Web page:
December Project Round-up: From Motorbikes to Bananas
December 22, 2015
Our VSLA effort now includes 182 people (more than a fourth of them women) in nine groups! We have another group in the early formation stage and expect it to launch soon. Some of the groups have progressed to issuing their first loans, for investments like pesticides, seeds, school fees and inventory for petty trading.
We have started working with Mr. Kofi, a local farmer who is interested in conservation agriculture and has agreed to let us mulch a 6×6 meter section of his established corn crop. A successful outcome of this demonstration should lead to reaching other farmers in the area.
Bauya, Sierra Leone
We have assisted Sullay in buying a new motorbike to help support former Just Hope employees who are embarking on new businesses in their own homes and farms. One such business is a goat farming venture, which involves five former employees. This group has built goat houses for 30 goats, and we will walk with them in the first year to support their venture with animal husbandry insight and financial management as the goats begin to reproduce and provide a source of income.
Lunsar, Sierra Leone
We were disappointed that we had to postpone our November trip to Sierra Leone due to Phillip’s illness, but as it turned out to be malaria, we are immensely grateful for his recovery! We are working to reschedule the trip, so we can proceed with equipping local pastors who have an expressed an interest in the fundamental principles of conservation agriculture.
We are grateful that Jesse’s back has healed, and his mission work in Togo has been keeping him busy. He also is preparing to start another crop demonstration and already has built a sturdy fence to protect the 15×15 meter site (a necessity after dealing with cows that invaded the crop previously). The plot will contain a dry season crop, likely cowpeas and maize, possibly with a living hedge inside the fence (that would replace the fence eventually). David is working with Jesse from the States to assist in this new demonstration plot..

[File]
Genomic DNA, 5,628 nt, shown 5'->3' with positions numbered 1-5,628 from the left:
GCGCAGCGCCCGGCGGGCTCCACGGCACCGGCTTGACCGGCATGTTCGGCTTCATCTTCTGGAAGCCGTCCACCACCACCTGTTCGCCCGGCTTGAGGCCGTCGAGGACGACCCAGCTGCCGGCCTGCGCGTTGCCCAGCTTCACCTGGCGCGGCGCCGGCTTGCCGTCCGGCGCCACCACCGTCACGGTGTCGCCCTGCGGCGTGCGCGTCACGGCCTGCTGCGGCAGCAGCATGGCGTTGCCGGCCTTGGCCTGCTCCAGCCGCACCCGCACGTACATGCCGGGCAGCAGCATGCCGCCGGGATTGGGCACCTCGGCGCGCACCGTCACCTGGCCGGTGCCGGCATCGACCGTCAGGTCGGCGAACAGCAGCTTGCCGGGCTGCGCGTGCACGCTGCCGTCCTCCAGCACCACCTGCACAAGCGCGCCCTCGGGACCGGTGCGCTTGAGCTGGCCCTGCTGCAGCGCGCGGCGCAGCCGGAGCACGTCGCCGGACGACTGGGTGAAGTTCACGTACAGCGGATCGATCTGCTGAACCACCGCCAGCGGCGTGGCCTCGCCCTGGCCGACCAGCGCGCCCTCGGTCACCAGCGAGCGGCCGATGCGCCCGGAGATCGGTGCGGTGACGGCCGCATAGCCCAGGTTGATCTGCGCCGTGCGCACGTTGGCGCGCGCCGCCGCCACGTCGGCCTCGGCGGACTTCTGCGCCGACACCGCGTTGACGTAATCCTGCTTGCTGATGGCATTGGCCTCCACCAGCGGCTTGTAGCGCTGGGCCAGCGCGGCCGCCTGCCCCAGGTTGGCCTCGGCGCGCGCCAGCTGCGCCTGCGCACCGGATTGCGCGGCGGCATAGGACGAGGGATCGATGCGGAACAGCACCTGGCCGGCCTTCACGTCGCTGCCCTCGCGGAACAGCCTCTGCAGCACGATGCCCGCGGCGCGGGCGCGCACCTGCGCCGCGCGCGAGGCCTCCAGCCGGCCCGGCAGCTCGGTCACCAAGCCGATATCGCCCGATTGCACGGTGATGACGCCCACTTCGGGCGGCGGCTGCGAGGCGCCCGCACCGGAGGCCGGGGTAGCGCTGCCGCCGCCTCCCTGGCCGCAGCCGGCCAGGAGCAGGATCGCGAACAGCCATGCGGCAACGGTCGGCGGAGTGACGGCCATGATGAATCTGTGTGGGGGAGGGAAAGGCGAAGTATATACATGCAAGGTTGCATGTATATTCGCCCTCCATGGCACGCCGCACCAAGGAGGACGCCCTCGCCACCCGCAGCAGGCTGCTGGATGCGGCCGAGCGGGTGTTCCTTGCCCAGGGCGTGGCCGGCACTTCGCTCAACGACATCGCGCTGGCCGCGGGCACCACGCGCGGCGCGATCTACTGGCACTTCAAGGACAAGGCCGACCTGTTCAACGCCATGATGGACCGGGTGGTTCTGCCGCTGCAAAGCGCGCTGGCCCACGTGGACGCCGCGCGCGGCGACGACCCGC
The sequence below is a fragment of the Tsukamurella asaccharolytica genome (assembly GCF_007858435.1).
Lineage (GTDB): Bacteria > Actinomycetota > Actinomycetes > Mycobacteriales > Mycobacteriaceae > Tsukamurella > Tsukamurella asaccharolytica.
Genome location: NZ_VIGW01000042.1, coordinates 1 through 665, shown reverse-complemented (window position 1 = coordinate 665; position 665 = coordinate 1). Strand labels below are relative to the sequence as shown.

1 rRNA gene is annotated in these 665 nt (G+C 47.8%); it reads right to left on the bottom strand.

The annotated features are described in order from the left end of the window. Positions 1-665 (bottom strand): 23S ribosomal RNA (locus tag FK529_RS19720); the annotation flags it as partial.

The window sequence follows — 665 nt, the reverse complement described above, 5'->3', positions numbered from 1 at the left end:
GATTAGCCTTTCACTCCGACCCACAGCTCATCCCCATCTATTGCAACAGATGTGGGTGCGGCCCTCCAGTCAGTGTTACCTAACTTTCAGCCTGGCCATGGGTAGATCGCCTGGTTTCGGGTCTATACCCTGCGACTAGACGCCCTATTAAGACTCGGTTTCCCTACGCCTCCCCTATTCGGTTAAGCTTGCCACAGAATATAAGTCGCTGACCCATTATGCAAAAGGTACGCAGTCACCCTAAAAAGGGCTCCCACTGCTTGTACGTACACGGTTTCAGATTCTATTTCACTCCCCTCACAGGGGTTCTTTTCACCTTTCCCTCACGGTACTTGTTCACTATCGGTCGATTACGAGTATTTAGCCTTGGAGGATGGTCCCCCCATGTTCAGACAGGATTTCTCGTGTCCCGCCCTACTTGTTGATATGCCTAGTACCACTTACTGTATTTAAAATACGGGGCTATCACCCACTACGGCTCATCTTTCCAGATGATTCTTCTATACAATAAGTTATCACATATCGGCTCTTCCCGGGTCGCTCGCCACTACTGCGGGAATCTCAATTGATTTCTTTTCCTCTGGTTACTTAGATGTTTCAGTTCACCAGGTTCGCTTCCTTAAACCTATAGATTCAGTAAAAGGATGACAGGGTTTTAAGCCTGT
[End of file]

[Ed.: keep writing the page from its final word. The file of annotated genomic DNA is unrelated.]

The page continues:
Carolina Patino has been continuing to work on educational material and has recently had conversations with Melva and Walkiria, survival skills teachers, on moving forward. Asilo Malambo orphanage has identified the 15 girls who will be part of the program at that location, and we are hopeful that Hogar San Vicente orphanage will be doing the same soon. While the survival skills classes will not begin until spring, the teachers will begin meeting the girls and cultivating trusted relationships with them.
We continue to work with Raul at the survivor skills home in Progreso, where three boys are living and being mentored by Raul physically, occupationally and spiritually.
For the shoe distribution enterprise, the first container of shoes is scheduled to arrive in early January, and Raul has about 10 groups who are committed to buying batches of shoes wholesale and retailing them in various rural communities around Progreso.
In addition to these two projects, we are excited to announce a third project in Honduras: a 15-acre dwarf banana enterprise in the village of Monterrey that will provide work for many in the community who otherwise would be forced to leave the village in search of jobs in the city. Many women in this same village will be involved in the shoe selling venture, so we look forward to seeing the impact that these two efforts can make in this one village. More details to come soon!